I’m going to throw this out there, hopefully without making anyone think I’m a jaded and terrible person who loves violent scenes and people going insane–but I think this is my favorite act of the play. Every time I read it or see it, I am tricked–I know what is going to happen, but there is always an alternate option that I’m hoping the characters take this time.
So, two main points of discussion: the tempest and the blinding of Gloucester. We’ll begin with the first.
The tempest is many things:
- It is the great and natural equalizer. King, servant, fool, nature does not treat them differently because of their status. However, it’s not a symbol about how lovely equality is–it is a sad sad depiction of how low that Lear has come, for his fool and servant have become wiser than he. (Forgive me, for I am once again going to quote from my Kindle, so I do not have specific line numbers.) “Take physic, pomp;/Expose thyself to feel what wretches feel,/That thou mayst shake the superflux to them,/And show the heavens more just” (III.iv). Lear is saying this to the fool, but as well to himself and the tempest. He is shed of every possible outward sign of his kingship–that which separates him from beasts.
- To get super lit. major on you: the storm is the external reflection of Lear’s internal battle.
- Lear begins to serve his servants and look to a madman as his councilor.
There are many more things that can be said about the storm, but I’m beginning to lose my train of thought. So onwards to Gloucester.
First and foremost–this happens on stage. We see this horrific act happen–it is not just given to our imagination. Is that actually better? Is it worse? I’ve heard it said before that King Lear is a play that cannot be fully conveyed upon the stage–that we actually have to imagine a scene like this for it to hit home. And it does, at least for me, every single time I read it.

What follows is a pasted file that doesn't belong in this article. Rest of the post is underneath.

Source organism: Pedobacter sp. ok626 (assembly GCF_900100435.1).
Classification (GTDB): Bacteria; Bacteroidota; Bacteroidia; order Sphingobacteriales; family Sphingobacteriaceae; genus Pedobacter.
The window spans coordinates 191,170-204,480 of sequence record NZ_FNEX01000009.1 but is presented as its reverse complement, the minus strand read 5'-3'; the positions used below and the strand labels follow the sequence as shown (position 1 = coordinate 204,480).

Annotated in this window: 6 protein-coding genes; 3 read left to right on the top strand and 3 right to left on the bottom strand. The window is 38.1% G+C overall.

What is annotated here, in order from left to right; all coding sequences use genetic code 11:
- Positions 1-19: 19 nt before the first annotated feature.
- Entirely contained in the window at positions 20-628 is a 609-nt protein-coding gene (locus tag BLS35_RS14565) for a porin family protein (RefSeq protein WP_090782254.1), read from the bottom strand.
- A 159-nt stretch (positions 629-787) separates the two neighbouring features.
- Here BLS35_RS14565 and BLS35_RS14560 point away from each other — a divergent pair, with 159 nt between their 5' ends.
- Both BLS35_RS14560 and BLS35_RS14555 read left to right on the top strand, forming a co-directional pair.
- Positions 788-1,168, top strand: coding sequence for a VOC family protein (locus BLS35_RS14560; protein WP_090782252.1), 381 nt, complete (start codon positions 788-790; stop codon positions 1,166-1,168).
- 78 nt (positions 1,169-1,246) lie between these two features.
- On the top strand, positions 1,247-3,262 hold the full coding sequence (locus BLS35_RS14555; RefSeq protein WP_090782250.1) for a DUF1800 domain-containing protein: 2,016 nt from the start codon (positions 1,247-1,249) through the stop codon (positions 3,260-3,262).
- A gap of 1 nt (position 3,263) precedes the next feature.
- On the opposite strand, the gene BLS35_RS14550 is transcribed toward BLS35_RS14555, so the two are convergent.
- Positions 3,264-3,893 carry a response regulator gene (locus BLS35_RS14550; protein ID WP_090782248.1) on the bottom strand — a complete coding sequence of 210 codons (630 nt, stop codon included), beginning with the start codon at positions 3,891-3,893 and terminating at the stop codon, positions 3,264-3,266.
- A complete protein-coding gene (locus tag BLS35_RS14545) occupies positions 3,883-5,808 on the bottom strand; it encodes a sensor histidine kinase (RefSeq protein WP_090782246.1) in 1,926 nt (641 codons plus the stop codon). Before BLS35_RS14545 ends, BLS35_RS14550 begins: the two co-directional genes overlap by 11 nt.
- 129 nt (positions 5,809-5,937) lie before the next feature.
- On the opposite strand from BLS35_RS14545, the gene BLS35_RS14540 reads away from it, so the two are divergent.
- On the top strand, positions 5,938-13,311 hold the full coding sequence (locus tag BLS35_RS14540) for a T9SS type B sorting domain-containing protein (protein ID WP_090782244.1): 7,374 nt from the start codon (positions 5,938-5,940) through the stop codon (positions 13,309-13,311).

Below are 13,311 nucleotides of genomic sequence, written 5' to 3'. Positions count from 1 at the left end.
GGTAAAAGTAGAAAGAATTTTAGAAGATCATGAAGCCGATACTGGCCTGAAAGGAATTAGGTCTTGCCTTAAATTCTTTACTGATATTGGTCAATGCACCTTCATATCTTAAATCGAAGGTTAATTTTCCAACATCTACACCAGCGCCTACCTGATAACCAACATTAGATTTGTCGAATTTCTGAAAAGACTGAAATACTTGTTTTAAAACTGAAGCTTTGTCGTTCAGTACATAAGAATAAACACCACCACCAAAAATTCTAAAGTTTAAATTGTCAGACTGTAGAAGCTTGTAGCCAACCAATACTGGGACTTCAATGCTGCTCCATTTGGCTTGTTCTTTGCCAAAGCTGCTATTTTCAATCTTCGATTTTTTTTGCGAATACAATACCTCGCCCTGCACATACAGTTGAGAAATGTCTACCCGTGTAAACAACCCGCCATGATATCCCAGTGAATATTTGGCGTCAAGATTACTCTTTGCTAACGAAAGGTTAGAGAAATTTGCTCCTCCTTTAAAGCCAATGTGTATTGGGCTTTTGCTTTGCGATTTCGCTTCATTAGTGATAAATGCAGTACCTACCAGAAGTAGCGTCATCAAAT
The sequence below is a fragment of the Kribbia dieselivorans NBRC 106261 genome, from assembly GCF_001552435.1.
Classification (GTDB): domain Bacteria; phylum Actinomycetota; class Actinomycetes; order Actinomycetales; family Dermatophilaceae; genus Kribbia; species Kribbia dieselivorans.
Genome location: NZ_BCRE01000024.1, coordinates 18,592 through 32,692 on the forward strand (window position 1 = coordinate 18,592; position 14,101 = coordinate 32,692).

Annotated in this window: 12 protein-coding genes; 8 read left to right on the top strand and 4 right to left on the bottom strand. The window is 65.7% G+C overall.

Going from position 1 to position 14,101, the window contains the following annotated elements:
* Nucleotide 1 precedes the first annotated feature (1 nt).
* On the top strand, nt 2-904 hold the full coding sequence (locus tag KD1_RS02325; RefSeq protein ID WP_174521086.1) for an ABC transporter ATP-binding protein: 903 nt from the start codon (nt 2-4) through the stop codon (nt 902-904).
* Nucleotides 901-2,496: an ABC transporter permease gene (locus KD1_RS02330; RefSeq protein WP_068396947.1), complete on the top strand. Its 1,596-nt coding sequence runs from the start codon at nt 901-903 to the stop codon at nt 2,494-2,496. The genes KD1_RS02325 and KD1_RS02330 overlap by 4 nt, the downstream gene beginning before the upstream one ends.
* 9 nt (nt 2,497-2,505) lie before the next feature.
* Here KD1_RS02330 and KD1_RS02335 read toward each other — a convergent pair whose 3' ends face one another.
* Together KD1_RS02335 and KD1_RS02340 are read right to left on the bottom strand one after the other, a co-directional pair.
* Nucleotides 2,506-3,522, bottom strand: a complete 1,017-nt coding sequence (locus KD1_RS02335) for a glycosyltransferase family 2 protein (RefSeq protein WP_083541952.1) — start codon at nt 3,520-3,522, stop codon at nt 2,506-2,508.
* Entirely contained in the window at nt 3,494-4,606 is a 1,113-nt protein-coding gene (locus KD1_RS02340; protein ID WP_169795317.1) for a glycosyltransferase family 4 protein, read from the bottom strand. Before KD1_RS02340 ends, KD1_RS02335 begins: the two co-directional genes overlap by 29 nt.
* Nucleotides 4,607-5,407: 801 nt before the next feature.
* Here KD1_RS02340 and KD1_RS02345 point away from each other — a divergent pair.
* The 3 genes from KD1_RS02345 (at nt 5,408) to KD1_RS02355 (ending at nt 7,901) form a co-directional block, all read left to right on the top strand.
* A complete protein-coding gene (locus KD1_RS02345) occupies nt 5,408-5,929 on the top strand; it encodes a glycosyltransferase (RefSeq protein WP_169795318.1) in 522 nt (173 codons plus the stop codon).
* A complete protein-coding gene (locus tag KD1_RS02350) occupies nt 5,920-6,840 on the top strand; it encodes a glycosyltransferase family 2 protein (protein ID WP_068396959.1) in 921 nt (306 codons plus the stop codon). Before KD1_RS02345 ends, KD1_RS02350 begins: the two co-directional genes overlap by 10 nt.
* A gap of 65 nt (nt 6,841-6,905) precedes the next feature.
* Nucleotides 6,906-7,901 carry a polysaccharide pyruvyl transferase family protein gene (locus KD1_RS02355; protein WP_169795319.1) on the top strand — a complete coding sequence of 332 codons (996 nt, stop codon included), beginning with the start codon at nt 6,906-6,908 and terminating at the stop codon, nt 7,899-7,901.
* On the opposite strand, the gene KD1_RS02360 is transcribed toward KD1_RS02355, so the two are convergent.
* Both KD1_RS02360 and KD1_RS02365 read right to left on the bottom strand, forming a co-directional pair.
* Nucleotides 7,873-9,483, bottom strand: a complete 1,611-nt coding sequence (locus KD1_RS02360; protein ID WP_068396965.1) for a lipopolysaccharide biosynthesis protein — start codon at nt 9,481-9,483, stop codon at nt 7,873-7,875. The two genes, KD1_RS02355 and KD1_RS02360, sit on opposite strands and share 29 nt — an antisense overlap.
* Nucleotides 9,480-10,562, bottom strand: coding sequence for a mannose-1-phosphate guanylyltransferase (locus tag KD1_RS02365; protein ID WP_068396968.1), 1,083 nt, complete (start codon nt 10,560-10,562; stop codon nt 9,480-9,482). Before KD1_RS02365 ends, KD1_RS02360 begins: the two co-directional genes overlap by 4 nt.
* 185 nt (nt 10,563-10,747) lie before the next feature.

So, the theme is blindness–duh, we could see this from a mile away. From Kent’s plea to Lear before he is banished to Gloucester’s inability to see that Edmund is a conniving jerk, there has been a very apparent blindness going on throughout the whole play. And now we have to see it. Literally. When you take something from the figurative to the literal, you’re making a big, big statement. And I want to say it has to do with those very first lines–no one can see their own faults. Gloucester is joking about his lust that conceived Edmund, like it isn’t a problem that he created and is responsible for a life, right at the opening. Lear thinks that “nothing” is a measurement of love–but “nothing” is boundless and immeasurable. They take whatever is given them, the “face-value” and cannot conceive of truth beyond their senses.
Directly after Gloucester has his eyes gauged out, he realizes Edgar is innocent. He has taken all that Edmund has said, and now truth is revealed through his loss of sight. Lear becomes mad–madness is itself an inability to see reality, however, he was already unable to see what was real insofar as we think about the love of his children.
We, as an audience, see the characters for how they truly are from their actions–we have no doubt who in this play is evil and who is good, it is a clear-cut line. We only have two characters who act upon how things seem, and not how they are. And the ramifications, well, look at them.
I want to say more–about feigned madness, about the servant who dies, about nature, about the imagined trial that Lear puts on–but I promised myself to only speak about these two things.